Watching the sun disappear during daylight, feeling the temperature drop suddenly, being surrounded by a 360-degree midday sunset, and marveling at God’s creations were some of the experiences millions had – as well as members of the BYU-Hawaii ohana - as a total solar eclipse swept across America on Aug. 21.
It was, by all accounts, the most-observed and most-photographed eclipse in history, documented by satellites and high-altitude balloons and watched on Earth through telescopes, cameras and cardboard-frame protective eyeglasses. NASA reported 4.4 million people were watching its TV coverage midway through the eclipse, the biggest livestream event in the space agency’s history.
BYUH Religion Professors Keith and Jennifer Lane traveled to Wyoming during their summer vacation to see the rare eclipse.
Keith Lane says in a Facebook post he and his wife “plunked ourselves down in Moneta, Wyoming (a place, not a town) for the eclipse” to get away from the crowds, and in the silence, hear how the birds and insects reacted to the phenomenon. He says it was a “truly amazing experience. So much happens, and each aspect is intriguing, but probably my favorite thing was the 360-degree sunset effect.”
About 7,000 people also streamed into the Nashville Zoo, reported AP, just to see the animals’ reaction and noticed how they got noisier as it got darker. The giraffes started running around crazily in circles when darkness fell, and the flamingos huddled together, though zookeepers said it wasn’t clear whether it was the eclipse or the noisy, cheering crowd that spooked them.
“I didn’t expect to get so emotionally caught up with it. I literally had chill bumps,” said zoo volunteer Stephan Foust.
It took 90 minutes for the shadow of the moon to travel across the country, reported AP. Along that path, the moon blotted out the sun for about two wondrous minutes at any one place, eliciting oohs, aahs, whoops and shouts from people gathered in stadiums, parks and backyards.
BYUH alumnus Dustin Geddes rode his bike 30 miles from his home to the St. Paul, Oregon area where a total eclipse of the sun was visible. “The ride was spectacular and the eclipse exceeded all expectations,” he says on his Facebook post where he added a video he made of the moment totality hit and he and those around him can be heard audibly reacting to the what people call a life-changing experience.
“It went dark enough that you could see a few stars, could stare directly at the sun, which had this crazy white light behind the moon and all these solar flares,” Geddes says. “The animals were wiggin’ leading up to it. I saw a cat just staring at the sky, and someone at the LDS Home Storage Center I stumbled upon got stung by a bee during totality. There were crazy shadows everywhere, and the temperature dropped significantly. Security lights came on thinking it was night. The whole thing was like nothing I’ve ever experienced in my life.”
Video posted online of the Rexburg LDS Temple shows as the sun disappeared behind the moon the lights of the temple and the town came on and then turned off as the sun reappeared.
With 200 million people within a day’s drive of the path of totality, reported AP, towns and parks braced for monumental crowds. BYUH alumna Grace Lee drove from her home in Utah up north to see the eclipse. She said in her Facebook post, “The total eclipse was amazing. God’s creations are amazing.” A friend commented back that she was surprised she drove all that way just to see the eclipse, and Lee replied, “My dad drove. It was worth it!”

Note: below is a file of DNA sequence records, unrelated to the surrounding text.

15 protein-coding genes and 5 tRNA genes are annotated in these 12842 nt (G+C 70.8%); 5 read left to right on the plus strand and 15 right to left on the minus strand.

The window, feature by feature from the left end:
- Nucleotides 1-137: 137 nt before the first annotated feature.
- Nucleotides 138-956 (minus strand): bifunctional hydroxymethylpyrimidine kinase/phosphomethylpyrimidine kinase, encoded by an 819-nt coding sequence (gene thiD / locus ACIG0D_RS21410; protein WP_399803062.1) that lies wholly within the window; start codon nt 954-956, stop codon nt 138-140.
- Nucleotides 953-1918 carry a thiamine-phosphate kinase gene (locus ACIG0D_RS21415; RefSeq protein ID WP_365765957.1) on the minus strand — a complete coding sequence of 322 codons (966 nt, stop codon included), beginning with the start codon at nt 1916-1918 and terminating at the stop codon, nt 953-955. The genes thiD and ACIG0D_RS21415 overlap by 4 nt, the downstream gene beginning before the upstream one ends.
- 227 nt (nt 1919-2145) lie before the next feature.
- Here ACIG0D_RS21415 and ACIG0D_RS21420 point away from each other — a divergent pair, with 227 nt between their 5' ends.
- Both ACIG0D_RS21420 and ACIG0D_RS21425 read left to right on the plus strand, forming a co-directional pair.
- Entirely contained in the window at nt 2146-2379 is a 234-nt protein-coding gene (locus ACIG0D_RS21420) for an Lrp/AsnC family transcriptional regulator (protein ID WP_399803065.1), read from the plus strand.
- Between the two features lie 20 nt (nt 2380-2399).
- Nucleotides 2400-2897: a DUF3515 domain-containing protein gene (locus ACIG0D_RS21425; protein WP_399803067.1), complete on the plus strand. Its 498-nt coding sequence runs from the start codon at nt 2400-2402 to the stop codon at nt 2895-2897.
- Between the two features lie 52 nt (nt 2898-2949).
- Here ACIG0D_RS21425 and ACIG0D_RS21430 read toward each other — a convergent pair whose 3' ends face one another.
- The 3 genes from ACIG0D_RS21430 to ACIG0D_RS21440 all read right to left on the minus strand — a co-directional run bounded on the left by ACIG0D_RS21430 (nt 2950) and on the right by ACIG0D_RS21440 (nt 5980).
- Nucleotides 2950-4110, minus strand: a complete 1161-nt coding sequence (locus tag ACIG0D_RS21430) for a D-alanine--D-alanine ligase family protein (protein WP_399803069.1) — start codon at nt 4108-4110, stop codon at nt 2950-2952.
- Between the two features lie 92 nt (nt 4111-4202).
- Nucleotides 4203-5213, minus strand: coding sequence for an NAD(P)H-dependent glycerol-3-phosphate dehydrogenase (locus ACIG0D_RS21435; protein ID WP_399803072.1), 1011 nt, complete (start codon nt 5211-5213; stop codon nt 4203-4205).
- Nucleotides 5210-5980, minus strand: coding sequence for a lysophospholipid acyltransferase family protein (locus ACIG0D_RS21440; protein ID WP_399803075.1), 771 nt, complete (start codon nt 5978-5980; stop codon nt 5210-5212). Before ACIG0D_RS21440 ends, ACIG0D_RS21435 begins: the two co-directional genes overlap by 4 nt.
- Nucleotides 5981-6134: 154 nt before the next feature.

BYUH alumna Sharon Ting said on Facebook she was “lucky enough to witness a total solar eclipse back in 1995 when it happened in Malaysia. I was 10 then.” Now 21 years later, she and her family also drove from Utah to Idaho to watch the eclipse. “I guess I am pretty lucky,” she added.
Passengers aboard a cruise ship in the Caribbean watched the eclipse unfold as Bonnie Tyler sang her 1983 hit “Total Eclipse of the Heart,” reported AP. Several minor-league baseball teams — one of them, the Columbia Fireflies, outfitted for the day in glow-in-the-dark jerseys — briefly suspended play. At the White House, despite all the warnings from experts about the risk of eye damage, President Donald Trump took off his eclipse glasses and looked directly at the sun.
The path of totality, where the sun was 100 percent obscured by the moon, was just 60 to 70 miles wide, said AP. But the rest of North America was treated to a partial eclipse, as were Central America and the upper reaches of South America. The eclipse was visible in Hawaii around sunrise but was obscured by clouds.
BYUH alumnus and local resident Richie Norton posted on Facebook he saw people with eclipse glasses on while he was driving his son to seminary that morning, but he said “it was rainy and cloudy.”
English Language Teaching BYUH Professor Perry Christensen said on Facebook “the eclipse was awesome,” and that it was “a good thing there were clouds or I would have gone blind staring at the sun. Lucky, I live in Hawaii. I saw a rainbow shortly after this. No one ever went blind from looking at a rainbow.”
The next solar eclipse visible on the U.S. mainland will be on April 8, 2024, according to cnet.com, and will cross up through Mexico and Texas and then across to New York. The longest totality will last more than 4 minutes in Nazas, Durango, Mexico, and the longest in the U.S. mainland will be in Hopkinsville, Kentucky, for nearly three minutes.
Some other U.S. cities along the total solar eclipse path include: Waco and Dallas, Texas; Poplar Bluff, Missouri; Mount Vernon, Illinois; Indianapolis and Bloomington, Indiana; Kenton and Cleveland, Ohio; Erie, Pennsylvania; and Buffalo and Rochester, New York.
NOTE: This article's online publication was delayed because it was featured in the Sept. 2017 print issue.